Seasonally snow-covered alpine soils may be subjected to freeze/thaw cycles, particularly during years having little snow and during the late winter and early spring periods. Freeze/thaw cycles can stimulate soil mineralization and could therefore be one factor regulating nitrogen (N) and phosphorus (P) availability and cycling. In this study laboratory incubation experiments using four soils having contrasting properties have been used to characterize the change in N and P forms (microbial and soluble inorganic/organic) that occur after simulated freeze/thaw cycles. Soil samples were collected from locations representing extreme examples of either direct human management (grazed meadow (site M) and extensive grazing beneath larch (site L)) or those disturbed by more natural events (recent avalanche and colonisation by alder (site A)) and from beneath the expected forest climax vegetation beneath fir (site F). Topsoil from these sites, maintained at two different water contents (20 and 30%, w/w), were exposed to either a single (SF) or four sequential (4SF) freeze/thaw cycles. Each cycle consisted of 12 h at -9 °C and 12 h at +4 °C mimicking a diurnal pattern. A SF cycle reduced microbial N for soils from sites F and A and was accompanied by a significant increase in dissolved organic nitrogen (DON) at both moisture contents. In contrast, the microbial N of soils from M and L was not affected by the freeze/thaw cycles, suggesting a particular adaptation of soil microbes to these extremes in temperature. Freeze/thaw cycles resulted in a significant increase in the net ammonification in all soils. Extractable total dissolved N (TDN) and total dissolved P (TDP) increased in all soils after a SF cycle, however, the relative importance of the different N and P forms differed. At the lower soil moisture content, NO3 - concentrations remained constant or slightly decreased in all soils, except that from site M. In all other soils DON appeared to replace NO3 - as the potentially mobile N source after the freeze/thaw cycles. The relative contribution of dissolved organic P to TDP after freeze/thaw remained significant, and greater than 50% in all soils. Freeze/thaw cycles, in seasonally snow covered soils, are likely to have a selective effect on the microbial biomass. Freezing and thawing resulted in a pulse of net ammonification and DON release, which represent an important influence upon N cycling in these alpine systems.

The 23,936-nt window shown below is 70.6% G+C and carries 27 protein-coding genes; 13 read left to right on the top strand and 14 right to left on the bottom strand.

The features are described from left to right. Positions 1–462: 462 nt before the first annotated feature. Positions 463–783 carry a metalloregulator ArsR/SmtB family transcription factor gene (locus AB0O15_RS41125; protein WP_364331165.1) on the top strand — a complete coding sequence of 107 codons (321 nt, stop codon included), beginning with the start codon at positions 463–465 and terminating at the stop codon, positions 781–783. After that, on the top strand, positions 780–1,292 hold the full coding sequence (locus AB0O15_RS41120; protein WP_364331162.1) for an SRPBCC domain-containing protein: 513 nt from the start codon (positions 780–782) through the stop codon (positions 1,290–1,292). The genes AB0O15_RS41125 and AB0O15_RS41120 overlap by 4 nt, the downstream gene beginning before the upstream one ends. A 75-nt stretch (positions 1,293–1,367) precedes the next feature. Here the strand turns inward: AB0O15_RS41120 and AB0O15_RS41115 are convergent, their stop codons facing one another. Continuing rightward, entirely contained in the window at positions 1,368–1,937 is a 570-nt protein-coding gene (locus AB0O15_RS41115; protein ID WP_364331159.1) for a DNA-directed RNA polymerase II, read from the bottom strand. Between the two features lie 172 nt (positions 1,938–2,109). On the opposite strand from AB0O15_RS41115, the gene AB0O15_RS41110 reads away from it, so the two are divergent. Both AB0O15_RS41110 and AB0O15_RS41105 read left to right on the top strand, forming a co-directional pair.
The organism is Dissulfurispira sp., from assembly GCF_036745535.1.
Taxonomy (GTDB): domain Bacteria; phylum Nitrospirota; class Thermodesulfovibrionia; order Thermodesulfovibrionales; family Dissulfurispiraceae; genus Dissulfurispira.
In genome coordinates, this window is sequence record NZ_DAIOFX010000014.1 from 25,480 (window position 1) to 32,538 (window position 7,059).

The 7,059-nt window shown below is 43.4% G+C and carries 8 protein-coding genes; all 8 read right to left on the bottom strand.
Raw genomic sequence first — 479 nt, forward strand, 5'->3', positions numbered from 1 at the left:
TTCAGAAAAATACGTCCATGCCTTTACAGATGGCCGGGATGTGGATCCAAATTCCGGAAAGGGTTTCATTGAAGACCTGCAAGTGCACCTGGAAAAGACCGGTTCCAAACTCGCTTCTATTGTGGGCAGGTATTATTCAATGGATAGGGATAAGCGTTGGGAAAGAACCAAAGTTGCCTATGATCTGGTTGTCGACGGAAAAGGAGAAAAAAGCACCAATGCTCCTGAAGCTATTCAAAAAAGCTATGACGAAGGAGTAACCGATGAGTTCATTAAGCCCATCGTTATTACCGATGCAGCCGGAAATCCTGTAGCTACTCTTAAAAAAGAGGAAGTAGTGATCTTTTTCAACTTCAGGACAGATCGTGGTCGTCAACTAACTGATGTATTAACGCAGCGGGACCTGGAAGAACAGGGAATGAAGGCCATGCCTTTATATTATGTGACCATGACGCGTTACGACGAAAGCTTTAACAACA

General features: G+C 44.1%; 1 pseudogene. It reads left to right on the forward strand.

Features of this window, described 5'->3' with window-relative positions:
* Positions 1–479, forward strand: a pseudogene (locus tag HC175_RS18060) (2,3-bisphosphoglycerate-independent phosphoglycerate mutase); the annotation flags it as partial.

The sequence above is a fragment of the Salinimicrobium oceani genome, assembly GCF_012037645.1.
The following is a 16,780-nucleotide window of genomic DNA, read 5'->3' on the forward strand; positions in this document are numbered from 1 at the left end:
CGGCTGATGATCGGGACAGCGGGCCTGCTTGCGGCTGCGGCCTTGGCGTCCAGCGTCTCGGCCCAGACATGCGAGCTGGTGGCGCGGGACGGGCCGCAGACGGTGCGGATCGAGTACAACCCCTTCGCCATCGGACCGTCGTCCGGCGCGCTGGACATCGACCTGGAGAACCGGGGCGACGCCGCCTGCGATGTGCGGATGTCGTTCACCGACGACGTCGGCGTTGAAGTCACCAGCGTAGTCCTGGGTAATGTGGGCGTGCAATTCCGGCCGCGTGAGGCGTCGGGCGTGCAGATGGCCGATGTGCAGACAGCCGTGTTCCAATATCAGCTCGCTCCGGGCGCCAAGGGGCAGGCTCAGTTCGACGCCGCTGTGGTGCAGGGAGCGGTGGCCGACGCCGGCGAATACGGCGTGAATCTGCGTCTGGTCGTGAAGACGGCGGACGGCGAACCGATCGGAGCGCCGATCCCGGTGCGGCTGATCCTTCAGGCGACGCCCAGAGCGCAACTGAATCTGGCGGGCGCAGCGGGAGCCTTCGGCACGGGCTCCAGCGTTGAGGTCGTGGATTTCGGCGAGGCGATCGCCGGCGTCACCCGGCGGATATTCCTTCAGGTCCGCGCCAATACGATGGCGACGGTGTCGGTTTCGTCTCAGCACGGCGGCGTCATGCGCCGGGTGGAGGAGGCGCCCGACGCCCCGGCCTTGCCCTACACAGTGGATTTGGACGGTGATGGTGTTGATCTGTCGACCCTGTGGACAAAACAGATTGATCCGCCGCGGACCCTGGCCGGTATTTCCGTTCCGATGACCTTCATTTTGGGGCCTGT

|Number of pages||9|
|Journal||Applied Soil Ecology|
|Publication status||Published - 2007|
All Science Journal Classification (ASJC) codes
- Agricultural and Biological Sciences (miscellaneous)
- Soil Science